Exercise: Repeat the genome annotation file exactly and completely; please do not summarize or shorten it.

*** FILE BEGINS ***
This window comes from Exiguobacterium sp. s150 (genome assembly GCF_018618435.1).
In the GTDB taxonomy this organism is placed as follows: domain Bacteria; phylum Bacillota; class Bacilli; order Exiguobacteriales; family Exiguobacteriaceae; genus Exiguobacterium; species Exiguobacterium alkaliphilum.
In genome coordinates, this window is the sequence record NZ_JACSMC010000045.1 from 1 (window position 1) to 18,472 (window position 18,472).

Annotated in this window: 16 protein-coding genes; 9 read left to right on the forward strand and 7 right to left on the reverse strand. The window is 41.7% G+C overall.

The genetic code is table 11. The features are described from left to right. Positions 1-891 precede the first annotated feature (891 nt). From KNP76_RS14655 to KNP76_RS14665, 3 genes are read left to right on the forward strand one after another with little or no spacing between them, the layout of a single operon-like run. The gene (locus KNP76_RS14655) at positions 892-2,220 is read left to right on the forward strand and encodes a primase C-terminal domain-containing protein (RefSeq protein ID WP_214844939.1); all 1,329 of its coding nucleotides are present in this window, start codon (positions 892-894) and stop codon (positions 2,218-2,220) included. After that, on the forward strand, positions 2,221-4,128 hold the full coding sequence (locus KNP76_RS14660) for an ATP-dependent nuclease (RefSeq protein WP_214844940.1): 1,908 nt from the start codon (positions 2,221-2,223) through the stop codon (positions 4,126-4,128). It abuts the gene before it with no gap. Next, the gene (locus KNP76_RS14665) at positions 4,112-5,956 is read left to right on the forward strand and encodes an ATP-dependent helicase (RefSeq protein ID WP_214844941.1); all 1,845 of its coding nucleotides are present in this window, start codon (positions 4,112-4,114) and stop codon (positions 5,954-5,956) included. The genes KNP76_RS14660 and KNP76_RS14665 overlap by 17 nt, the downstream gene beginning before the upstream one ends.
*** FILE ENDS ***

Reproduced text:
This window comes from Exiguobacterium sp. s150 (genome assembly GCF_018618435.1).
In the GTDB taxonomy this organism is placed as follows: domain Bacteria; phylum Bacillota; class Bacilli; order Exiguobacteriales; family Exiguobacteriaceae; genus Exiguobacterium; species Exiguobacterium alkaliphilum.
In genome coordinates, this window is the sequence record NZ_JACSMC010000045.1 from 1 (window position 1) to 18,472 (window position 18,472).

Annotated in this window: 16 protein-coding genes; 9 read left to right on the forward strand and 7 right to left on the reverse strand. The window is 41.7% G+C overall.

The genetic code is table 11. The features are described from left to right. Positions 1-891 precede the first annotated feature (891 nt). From KNP76_RS14655 to KNP76_RS14665, 3 genes are read left to right on the forward strand one after another with little or no spacing between them, the layout of a single operon-like run. The gene (locus KNP76_RS14655) at positions 892-2,220 is read left to right on the forward strand and encodes a primase C-terminal domain-containing protein (RefSeq protein ID WP_214844939.1); all 1,329 of its coding nucleotides are present in this window, start codon (positions 892-894) and stop codon (positions 2,218-2,220) included. After that, on the forward strand, positions 2,221-4,128 hold the full coding sequence (locus KNP76_RS14660) for an ATP-dependent nuclease (RefSeq protein WP_214844940.1): 1,908 nt from the start codon (positions 2,221-2,223) through the stop codon (positions 4,126-4,128). It abuts the gene before it with no gap. Next, the gene (locus KNP76_RS14665) at positions 4,112-5,956 is read left to right on the forward strand and encodes an ATP-dependent helicase (RefSeq protein ID WP_214844941.1); all 1,845 of its coding nucleotides are present in this window, start codon (positions 4,112-4,114) and stop codon (positions 5,954-5,956) included. The genes KNP76_RS14660 and KNP76_RS14665 overlap by 17 nt, the downstream gene beginning before the upstream one ends.